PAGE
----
Skip to main content

U.S. President Donald Trump on Sunday threatened to increase tariffs on US$200-billion in Chinese goods on Friday and impose levies on hundreds of billions of dollars of additional imports “shortly,” a move that appeared to be aimed at forcing China to agree to a final trade deal as soon as this week.

Chinese negotiators arrive in Washington this week for what many both inside and outside the administration have said could be a final round of talks to produce a trade agreement – at least in principle.

Treasury Secretary Steven Mnuchin, who made a quick trip to Beijing last week, has expressed optimism about the trade talks, which he said are in “final laps.” Outside advisers to the White House have said a deal is more likely than not.

But in a tweet on Sunday, Mr. Trump said talks were progressing “too slowly” and suggested that the Chinese were attempting to renegotiate the deal. Mr. Trump repeated a threat to raise the rate on existing tariffs and tax nearly all of China’s exports to the United States.

“For 10 months, China has been paying Tariffs to the USA of 25% on 50 Billion Dollars of High Tech, and 10% on 200 Billion Dollars of other goods,” Mr. Trump said.

“These payments are partially responsible for our great economic results. The 10% will go up to 25% on Friday. 325 Billions Dollars of additional goods sent to us by China remain untaxed, but will be shortly, at a rate of 25%.”

“The Trade Deal with China continues, but too slowly, as they attempt to renegotiate. No!” he added.

It remains to be seen how the Chinese will respond to Mr. Trump’s threats. Chinese leaders have been keen to reduce Mr. Trump’s tariffs, which have taken a toll on their economy. But analysts have also emphasized that the Chinese president, Xi Jinping, does not want to appear to be kowtowing to Mr. Trump’s demands.

The United States has been pressing for a trade deal that would open up business opportunities in China for U.S. companies, require China to buy more U.S. goods and end its practice of forcing American firms to hand over valuable technology and trade secrets as a condition of doing business there. China, for its part, has been pushing for the United States to roll back all – or at least the bulk – of Mr. Trump’s tariffs.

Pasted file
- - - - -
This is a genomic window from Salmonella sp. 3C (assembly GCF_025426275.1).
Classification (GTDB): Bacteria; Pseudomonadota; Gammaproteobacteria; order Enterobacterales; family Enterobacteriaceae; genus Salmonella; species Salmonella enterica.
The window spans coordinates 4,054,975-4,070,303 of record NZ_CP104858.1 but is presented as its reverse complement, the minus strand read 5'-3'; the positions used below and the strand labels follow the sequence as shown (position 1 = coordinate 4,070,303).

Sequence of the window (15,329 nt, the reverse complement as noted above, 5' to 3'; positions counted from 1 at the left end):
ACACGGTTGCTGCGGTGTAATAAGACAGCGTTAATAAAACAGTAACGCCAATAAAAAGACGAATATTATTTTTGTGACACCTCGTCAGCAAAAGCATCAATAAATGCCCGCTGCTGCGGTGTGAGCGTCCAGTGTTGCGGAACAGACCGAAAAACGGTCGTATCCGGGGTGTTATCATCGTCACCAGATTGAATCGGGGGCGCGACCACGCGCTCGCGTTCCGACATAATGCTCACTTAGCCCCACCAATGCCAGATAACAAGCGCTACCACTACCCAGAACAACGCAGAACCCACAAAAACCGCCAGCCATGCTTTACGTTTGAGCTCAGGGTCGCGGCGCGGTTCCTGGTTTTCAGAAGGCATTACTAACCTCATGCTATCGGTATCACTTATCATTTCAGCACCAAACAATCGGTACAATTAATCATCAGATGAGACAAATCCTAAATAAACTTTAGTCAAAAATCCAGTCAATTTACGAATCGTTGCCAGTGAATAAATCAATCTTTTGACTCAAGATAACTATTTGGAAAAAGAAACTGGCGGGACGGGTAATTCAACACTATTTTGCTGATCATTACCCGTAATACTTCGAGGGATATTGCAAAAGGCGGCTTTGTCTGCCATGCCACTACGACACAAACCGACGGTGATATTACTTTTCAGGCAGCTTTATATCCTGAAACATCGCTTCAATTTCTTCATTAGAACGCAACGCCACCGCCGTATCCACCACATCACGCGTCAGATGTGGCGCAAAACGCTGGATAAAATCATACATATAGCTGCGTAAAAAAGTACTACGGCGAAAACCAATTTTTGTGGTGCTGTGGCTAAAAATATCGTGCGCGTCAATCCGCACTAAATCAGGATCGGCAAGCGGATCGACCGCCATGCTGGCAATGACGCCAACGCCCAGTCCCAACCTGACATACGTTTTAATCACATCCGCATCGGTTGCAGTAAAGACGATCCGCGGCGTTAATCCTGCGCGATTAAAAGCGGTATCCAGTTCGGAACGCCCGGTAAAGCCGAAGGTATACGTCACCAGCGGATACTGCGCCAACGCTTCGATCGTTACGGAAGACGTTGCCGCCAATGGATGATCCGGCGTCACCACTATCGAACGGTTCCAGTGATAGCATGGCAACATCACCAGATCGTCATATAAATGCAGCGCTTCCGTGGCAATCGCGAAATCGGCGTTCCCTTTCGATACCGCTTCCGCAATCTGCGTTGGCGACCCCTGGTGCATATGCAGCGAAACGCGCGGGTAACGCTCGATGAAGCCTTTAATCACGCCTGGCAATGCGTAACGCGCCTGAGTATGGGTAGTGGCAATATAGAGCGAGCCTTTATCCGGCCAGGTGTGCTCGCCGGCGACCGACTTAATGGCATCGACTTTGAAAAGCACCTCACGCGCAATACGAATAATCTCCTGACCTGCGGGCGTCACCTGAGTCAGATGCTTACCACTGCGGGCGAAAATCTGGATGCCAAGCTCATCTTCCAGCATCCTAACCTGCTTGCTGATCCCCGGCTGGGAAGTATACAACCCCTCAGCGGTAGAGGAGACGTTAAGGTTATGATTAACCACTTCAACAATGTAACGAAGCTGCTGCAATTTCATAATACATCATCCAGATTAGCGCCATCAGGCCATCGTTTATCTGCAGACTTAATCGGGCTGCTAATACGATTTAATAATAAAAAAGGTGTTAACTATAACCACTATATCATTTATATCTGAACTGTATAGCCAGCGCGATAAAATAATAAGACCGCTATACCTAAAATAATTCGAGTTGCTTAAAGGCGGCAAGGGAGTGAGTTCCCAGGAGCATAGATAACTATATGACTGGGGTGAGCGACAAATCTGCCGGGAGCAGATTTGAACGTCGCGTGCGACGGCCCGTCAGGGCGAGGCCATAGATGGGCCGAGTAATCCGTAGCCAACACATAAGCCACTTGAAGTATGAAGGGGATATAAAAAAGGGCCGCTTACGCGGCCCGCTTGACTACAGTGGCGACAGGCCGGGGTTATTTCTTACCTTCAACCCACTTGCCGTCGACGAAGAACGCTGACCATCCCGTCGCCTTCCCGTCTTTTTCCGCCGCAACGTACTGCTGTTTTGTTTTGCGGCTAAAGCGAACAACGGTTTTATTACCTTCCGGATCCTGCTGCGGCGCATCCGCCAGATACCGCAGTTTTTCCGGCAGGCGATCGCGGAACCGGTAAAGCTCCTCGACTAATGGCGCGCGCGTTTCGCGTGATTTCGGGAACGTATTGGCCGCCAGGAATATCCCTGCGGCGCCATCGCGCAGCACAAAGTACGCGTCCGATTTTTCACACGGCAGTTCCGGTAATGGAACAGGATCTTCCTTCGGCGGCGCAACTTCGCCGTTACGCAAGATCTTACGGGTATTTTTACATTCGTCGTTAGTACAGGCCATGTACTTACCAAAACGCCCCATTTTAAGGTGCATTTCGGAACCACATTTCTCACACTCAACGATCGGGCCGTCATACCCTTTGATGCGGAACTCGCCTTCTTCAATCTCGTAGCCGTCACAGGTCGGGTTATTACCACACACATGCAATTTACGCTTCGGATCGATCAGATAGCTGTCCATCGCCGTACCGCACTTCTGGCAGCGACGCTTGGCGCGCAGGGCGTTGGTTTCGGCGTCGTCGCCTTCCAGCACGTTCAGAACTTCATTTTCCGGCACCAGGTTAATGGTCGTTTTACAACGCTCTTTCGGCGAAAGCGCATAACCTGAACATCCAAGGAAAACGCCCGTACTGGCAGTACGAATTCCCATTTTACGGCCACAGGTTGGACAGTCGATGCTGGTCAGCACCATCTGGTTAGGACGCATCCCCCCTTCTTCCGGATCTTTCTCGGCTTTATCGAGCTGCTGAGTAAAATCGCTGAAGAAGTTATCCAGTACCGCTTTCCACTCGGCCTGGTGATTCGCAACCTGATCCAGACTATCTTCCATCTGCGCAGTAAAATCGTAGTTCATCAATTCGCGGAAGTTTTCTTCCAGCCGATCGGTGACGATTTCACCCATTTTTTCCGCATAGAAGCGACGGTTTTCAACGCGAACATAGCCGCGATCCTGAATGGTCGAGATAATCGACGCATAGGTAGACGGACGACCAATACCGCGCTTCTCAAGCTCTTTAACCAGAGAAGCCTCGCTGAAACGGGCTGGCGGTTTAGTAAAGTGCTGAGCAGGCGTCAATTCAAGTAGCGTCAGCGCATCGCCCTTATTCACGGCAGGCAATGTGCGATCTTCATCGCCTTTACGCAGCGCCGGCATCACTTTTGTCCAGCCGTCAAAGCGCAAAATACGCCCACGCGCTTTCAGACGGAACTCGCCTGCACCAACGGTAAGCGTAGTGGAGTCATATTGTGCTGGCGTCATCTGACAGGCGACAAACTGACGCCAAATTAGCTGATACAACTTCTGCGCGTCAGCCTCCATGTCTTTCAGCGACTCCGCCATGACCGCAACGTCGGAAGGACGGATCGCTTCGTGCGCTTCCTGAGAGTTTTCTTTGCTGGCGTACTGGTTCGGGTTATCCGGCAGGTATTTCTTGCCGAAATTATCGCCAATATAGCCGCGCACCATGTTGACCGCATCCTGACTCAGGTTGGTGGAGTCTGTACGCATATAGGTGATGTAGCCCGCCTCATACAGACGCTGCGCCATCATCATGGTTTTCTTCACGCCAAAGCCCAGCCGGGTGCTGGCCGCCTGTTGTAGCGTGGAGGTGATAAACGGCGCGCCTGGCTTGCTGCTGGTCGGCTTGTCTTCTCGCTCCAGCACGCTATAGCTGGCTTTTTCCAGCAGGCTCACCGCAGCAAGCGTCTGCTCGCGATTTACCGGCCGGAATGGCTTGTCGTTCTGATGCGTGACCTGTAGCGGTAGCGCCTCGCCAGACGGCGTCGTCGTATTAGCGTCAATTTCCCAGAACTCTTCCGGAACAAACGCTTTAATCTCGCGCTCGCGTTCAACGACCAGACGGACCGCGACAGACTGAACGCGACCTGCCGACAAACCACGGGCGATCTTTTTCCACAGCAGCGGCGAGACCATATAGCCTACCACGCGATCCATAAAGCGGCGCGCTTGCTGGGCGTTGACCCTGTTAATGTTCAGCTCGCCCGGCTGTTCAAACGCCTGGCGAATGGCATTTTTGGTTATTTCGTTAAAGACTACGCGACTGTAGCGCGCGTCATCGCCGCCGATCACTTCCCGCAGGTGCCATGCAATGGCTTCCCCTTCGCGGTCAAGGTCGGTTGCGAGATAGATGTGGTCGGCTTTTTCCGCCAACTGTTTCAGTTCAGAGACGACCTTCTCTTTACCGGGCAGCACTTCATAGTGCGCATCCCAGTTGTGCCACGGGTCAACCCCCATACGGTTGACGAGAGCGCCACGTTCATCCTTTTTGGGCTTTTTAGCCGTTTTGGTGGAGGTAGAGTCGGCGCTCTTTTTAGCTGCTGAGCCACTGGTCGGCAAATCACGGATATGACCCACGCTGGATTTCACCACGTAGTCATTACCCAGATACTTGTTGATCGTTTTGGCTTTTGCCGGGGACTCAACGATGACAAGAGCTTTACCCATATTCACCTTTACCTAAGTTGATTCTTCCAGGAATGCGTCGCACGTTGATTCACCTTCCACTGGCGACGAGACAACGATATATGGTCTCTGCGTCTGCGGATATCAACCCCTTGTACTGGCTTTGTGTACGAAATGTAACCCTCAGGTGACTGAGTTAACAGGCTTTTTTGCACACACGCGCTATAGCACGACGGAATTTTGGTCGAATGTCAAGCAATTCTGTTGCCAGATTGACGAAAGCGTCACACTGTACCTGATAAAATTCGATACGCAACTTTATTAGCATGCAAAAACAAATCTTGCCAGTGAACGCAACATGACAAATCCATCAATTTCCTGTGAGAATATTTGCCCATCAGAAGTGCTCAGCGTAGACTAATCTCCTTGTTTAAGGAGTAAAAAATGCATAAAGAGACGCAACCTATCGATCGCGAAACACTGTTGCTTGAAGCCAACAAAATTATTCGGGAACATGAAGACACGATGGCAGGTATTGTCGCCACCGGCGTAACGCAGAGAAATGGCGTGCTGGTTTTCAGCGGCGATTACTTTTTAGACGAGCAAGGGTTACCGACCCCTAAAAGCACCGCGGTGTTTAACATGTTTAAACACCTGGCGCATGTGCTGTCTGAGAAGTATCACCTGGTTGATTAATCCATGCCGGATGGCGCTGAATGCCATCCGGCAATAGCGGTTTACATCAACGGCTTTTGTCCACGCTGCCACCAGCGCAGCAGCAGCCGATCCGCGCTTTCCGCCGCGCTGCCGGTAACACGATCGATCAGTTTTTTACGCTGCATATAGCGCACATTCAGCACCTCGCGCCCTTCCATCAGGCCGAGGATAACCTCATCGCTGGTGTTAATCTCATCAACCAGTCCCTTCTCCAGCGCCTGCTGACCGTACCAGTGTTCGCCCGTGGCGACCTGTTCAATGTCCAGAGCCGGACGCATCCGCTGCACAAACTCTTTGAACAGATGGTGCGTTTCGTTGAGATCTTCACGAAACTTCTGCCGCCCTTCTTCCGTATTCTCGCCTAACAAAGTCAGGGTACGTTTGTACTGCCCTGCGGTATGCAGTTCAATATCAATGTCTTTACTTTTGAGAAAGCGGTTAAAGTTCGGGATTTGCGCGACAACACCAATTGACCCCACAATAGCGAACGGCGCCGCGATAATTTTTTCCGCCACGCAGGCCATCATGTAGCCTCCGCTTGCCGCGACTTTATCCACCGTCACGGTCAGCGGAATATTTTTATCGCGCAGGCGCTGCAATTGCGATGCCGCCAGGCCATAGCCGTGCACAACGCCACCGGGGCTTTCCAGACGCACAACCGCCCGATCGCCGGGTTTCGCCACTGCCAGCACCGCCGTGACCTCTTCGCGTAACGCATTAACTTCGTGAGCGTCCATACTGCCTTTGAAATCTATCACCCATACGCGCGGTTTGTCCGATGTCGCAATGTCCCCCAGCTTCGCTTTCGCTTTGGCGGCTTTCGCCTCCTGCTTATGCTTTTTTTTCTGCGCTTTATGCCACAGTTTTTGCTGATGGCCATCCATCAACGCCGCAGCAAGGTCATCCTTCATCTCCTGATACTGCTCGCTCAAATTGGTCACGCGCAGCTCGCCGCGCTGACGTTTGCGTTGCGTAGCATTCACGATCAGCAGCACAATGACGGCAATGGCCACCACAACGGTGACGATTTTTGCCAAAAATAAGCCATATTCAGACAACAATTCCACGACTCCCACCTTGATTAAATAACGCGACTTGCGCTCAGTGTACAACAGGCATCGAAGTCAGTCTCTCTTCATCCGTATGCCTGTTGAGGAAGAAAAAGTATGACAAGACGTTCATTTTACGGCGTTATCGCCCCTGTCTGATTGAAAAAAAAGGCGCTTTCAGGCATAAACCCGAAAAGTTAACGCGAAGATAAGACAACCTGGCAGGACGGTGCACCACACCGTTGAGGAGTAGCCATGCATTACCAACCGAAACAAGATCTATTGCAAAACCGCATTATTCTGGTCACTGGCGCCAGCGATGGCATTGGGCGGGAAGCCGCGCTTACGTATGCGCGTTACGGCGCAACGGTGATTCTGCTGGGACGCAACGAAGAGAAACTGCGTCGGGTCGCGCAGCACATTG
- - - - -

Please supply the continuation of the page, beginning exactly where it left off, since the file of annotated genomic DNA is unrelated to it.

That has proved to be a sticking point. The United States wants the tariffs to come off slowly, as China meets certain bench marks and it may keep tariffs on US$50-billion worth of goods in place indefinitely.

Under the Trump administration, the United States increased tariffs on roughly half of its imports from China last year, while China retaliated with tariffs on more than 70 per cent of its imports from the United States, according to tracking by Chad Bown, a senior fellow at the Peterson Institute for International Economics.

Those tariffs have weighed heavily on businesses that source and sell products in the two major economies.

Mr. Trump said on Sunday that his tariffs have had little impact on product costs in the United States and have been “mostly borne by China,” an argument most economists dispute. Several studies released in recent months have showed that tariffs are being passed on to American consumers in the form of higher prices on imported goods.

U.S. businesses say they support the administration’s efforts to press for a more level playing field in China, but they also complain that the tariffs have stung, said Tim Stratford, the chairman of the American Chamber of Commerce in China.

“Nobody in the business community likes the tariffs,” he said. “They hurt the people that impose them just as much as people they are imposed on.”